To expand on that point, a study by Wiley-Blackwell Online Open indicated that an 800-mg dose of CBD did not influence smokers’ cravings or withdrawal symptoms. So while individuals may ascribe to the idea of CBD’s ability to curb anxiety being helpful with regard to smoking habits, the concept is not backed by data. That said, studies on CBD are somewhat lacking; and more studies with larger sample sizes need to be conducted in order to discern if CBD is a viable option for smoking cessation in the future.


Vapes (or e-cigs) may be mentioned as smoking alternatives more than any other products today. But unfortunately, the use of vapes is so strictly regulated across the U.S. that it is not at the moment a particularly useful option for those who want to quit smoking cigarettes.

We should note that for now, the state of Arizona does allow vape products. Furthermore, there is hope that as time goes on, safer versions of vapes will be created, and restrictions will be lifted or at least lessened in most states. Meanwhile, those who want to use vaping as a method of smoking cessation should consult a medical professional to discuss the option and associated risks — which per an article on vaping at Parade can include undesirable outcomes like yellow teeth, premature aging, and hair loss.

Hemp Cigarettes

In our previous piece “Is Switching To Hemp Cigarettes Healthier Than Smoking Tobacco?”, we acknowledged that smoking too much of anything can harm the lungs and lead to negative long-term effects. At the same time however, these alternative, tobacco- and nicotine-free cigarettes don’t expose users to the same harmful chemicals associated with cigarette habits.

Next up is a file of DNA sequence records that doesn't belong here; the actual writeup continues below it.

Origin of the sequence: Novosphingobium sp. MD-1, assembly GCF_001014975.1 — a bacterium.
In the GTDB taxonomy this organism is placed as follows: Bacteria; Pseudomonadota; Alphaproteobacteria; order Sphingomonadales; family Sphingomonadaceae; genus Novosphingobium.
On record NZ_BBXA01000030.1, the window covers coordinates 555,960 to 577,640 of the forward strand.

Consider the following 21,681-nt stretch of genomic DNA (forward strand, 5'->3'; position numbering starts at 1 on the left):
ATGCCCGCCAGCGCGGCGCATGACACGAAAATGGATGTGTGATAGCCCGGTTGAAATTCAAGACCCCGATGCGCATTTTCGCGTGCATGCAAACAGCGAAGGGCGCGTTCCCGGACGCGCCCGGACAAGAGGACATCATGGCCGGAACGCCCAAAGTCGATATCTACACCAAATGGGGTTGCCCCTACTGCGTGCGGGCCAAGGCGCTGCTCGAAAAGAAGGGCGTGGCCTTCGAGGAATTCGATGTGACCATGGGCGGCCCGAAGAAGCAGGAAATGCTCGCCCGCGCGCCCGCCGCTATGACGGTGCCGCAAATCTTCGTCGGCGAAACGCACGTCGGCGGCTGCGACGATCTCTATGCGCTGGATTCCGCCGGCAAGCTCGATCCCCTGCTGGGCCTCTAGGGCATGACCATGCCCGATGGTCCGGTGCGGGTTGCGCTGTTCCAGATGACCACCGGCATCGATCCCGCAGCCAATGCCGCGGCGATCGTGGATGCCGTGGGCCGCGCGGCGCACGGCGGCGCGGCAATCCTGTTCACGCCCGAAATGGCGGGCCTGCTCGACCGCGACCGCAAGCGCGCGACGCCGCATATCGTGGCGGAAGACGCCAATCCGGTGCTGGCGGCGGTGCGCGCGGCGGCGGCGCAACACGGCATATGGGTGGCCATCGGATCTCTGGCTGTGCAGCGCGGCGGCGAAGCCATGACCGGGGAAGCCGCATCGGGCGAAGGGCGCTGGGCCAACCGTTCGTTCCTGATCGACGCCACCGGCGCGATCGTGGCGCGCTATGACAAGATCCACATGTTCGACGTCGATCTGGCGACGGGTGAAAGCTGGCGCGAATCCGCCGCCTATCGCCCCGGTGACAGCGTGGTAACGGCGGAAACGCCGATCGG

Hemp cigarettes are often compared to marijuana (without the high), though it is most accurate to refer to them as CBD cigarettes. Though they differ from the standard “CBD product” (which is typically a liquid or oil), these alternatives consist largely of rolled hemp and CBD derived from hemp. As with the other CBD products we alluded to above, these cigarettes can help to ease anxiety, and may calm stressed smokers in need of a fix. However, they do not provide a chemical fix or anything that directly addresses cravings. Additionally, while some like the idea of having a smoking-like habit as an alternative to cigarette smoking, it is again worth mentioning that inhalation itself is harmful. For instance, while we don’t have too much data yet on hemp smoke, a peer-reviewed write-up at the Ro health guide asserted that even marijuana smoke can damage the lungs.

Looking at all of these modern smoking alternative and adjacent options, it’s safe to say that they’ll all be around moving forward. Pouches are gaining influence among nicotine replacement options; hemp cigarettes and other CBD products are still emergent; and vapes, despite widespread restrictions, don’t appear to be disappearing just yet.

Among the options though, it remains the case that tobacco-free nicotine replacement products –– including pouches and the tried-but-true options of patches and gum –– are the most direct smoking alternatives. This is unlikely to change in the near future.